By Amine Bouchentouf
A quiet revolution has begun taking place in the United States that is going to have a profound impact on the global energy landscape for years and decades to come. I call it a quiet revolution because, while many people have heard of this revolution, very few people have actually mapped out the implications or the far-reaching impact it will have in a relatively short period of time on the global energy matrix. I'm talking about the shale oil and shale gas technological revolution.
As I've written in the past, politicians aspiring to higher office in energy-consuming countries always make energy independence one of the pillars of their campaigns. And for good reason: As the common saying goes, voters vote with their checkbooks.
Since one of the biggest items that voters take out of their checkbook every month is energy-related (whether it's gasoline for the car or heating fuel for the house), politicians want to reduce (or at least appear to be reducing) the energy component of voters' checkbooks. It's ironic that, in parts of the United States at least, energy costs for consumers are steadily coming down. But the main driver of these cost reductions is not politicians; rather, it's technology.
I cannot overestimate the impact that hydraulic fracturing and horizontal drilling is having on the global energy landscape at a critical time in history. Certainly over the last decade, and especially over the last several years, a confluence of events has tilted the balance of power eastward. China's rapidly growing demand for energy products (from crude oil and natural gas to coal) and the Middle East's growing production capacity, made the relationship between Asian countries and Middle Eastern producers the most dominant one in the global energy landscape.
Enter horizontal drilling. As this technology was perfected and implemented in the hills of the Dakotas, its potential wasn't clearly seized at first. Sure, the original developers displayed real excitement that they would be able to recover additional resources that they otherwise wouldn't have been able to, but even they didn't truly comprehend the global significance and impact this technology would have.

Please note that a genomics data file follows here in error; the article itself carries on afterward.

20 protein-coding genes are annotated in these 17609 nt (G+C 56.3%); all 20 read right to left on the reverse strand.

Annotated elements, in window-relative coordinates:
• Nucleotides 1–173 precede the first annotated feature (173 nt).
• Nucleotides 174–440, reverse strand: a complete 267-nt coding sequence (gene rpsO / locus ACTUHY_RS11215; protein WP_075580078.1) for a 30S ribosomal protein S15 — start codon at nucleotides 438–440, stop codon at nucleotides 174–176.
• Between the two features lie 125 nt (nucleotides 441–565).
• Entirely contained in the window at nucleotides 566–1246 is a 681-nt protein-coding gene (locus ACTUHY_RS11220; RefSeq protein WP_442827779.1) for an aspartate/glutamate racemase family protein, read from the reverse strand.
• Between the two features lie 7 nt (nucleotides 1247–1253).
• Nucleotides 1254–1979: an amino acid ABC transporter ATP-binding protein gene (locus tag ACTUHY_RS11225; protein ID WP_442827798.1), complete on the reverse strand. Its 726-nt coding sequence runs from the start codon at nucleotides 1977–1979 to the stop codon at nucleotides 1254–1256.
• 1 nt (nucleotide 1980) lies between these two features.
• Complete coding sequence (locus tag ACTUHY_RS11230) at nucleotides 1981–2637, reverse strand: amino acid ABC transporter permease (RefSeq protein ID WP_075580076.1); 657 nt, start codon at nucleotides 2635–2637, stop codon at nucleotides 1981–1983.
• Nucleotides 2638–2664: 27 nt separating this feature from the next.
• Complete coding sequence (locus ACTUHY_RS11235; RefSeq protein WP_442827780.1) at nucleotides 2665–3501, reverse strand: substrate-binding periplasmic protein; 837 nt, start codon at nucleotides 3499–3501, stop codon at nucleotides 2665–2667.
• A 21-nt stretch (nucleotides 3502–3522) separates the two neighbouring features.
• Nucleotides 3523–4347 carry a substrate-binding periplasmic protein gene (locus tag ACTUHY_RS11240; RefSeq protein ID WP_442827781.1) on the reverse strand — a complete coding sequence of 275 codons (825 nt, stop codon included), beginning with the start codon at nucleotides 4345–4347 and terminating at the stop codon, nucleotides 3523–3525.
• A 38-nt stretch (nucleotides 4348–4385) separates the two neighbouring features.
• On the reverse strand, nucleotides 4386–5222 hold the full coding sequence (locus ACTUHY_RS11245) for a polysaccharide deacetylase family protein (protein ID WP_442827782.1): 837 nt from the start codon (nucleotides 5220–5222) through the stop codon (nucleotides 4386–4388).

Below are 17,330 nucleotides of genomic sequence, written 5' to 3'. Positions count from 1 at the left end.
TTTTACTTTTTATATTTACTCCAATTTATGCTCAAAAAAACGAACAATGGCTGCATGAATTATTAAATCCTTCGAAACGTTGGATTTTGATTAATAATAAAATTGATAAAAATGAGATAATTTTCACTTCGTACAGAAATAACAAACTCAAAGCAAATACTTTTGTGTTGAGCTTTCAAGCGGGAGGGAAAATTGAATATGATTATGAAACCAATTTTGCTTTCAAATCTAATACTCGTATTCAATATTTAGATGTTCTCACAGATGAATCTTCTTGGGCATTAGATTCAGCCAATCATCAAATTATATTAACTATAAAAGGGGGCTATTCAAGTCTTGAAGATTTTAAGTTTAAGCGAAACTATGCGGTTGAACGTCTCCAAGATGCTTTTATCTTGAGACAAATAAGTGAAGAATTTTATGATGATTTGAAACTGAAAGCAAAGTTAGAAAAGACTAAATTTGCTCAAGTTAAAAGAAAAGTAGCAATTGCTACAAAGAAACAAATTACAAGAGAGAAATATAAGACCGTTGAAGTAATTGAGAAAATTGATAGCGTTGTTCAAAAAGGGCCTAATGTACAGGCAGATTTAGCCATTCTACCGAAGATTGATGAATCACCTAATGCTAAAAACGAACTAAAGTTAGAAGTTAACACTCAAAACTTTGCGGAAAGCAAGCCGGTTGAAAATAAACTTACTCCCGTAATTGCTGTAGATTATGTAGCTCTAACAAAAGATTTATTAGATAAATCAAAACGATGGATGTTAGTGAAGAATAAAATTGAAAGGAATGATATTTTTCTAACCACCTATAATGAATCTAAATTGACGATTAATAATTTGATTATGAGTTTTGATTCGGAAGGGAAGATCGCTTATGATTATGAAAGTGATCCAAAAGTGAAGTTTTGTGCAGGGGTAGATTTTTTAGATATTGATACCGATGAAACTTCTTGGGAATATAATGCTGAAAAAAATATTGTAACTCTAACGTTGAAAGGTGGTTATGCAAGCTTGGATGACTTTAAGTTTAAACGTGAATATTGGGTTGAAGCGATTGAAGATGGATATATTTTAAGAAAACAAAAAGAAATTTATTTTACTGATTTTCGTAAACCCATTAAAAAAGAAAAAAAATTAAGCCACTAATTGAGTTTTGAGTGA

A New Global Energy Matrix
The way I think of this new technological development is like drinking a milkshake. Imagine that every time you drink your favorite milkshake, your straw clogs up and you can only drink half of your beverage. Now, you discover a new straw, and all of a sudden you're able to drink 100% of your milkshake. This new technological development does exactly that -- it allows companies to recover up to 50% (and in some cases, even more) of the previously unrecoverable oil in reserves.
As a result of implementing this technology throughout the country, the United States has now drastically reduced its imported oil. Countries such as Nigeria and Angola, which were prolific exporters to the U.S., all of a sudden are finding themselves with extra product and are looking for customers in other locations. Even more so, the production coming out of the U.S. is so prolific that there are even talks that the U.S. may become a net exporter by 2020. This development has caught the eyes of OPEC, the influence-wielding organization that's responsible for producing and allocating close to two-thirds of the world's daily oil production and that serves as the de facto central bank of the oil markets.
What's worrying to OPEC is not that the U.S. is becoming a large producer (although that is cause for concern); the deep-seated concern is that this technology will be exported and adopted by other countries around the world, which will glut the market with oil and depress prices. To be sure, OPEC still accounts for the majority of oil barrels produced and consumed in global markets on a daily basis. In addition, implementing this technology to aging fields or to newer fields is costly and extremely time-consuming: It can take between three to five years for the technology to be implemented appropriately. That said, this is a real change that will have real impacts in the years to come. Below I highlight some strategies you should consider in helping you benefit from this trend.
The Trend Is Your Friend
This technological trend is here to stay, and companies that implement it successfully within the constraints of environmental protections and with a global footprint certainly stand to benefit. I recommend identifying companies in the services sector that are experts in this technology and that will adopt it for their own benefit as well as third-party service providers.
One company I recommend is Anadarko Petroleum Corporation (APC). Anadarko is a global E&P company and an early adopter of the technology. It owns wells both in the United States as well as overseas, so you get exposure to assets around the world; since fracking will soon become a global phenomenon, having a company that can operate overseas is crucial.
Another service provider that you should take a look at is Nuverra Environmental Solutions (NES). One of the main challenges of fracturing is disposing of the solid waste and residue that's left after the fracturing operation, which can have a detrimental impact on the environment if not disposed of appropriately. Nuverra provides environmental and cleanup solutions to energy and industrial clients that use fracturing. As the practice becomes more commonplace, companies such as Nuverra should see demand for their services increase.
The new energy landscape is rapidly changing and will offer opportunities for investors who are able to spot trends quickly and capitalize on them.
Disclosure: The author doesn't have any positions in the stocks mentioned.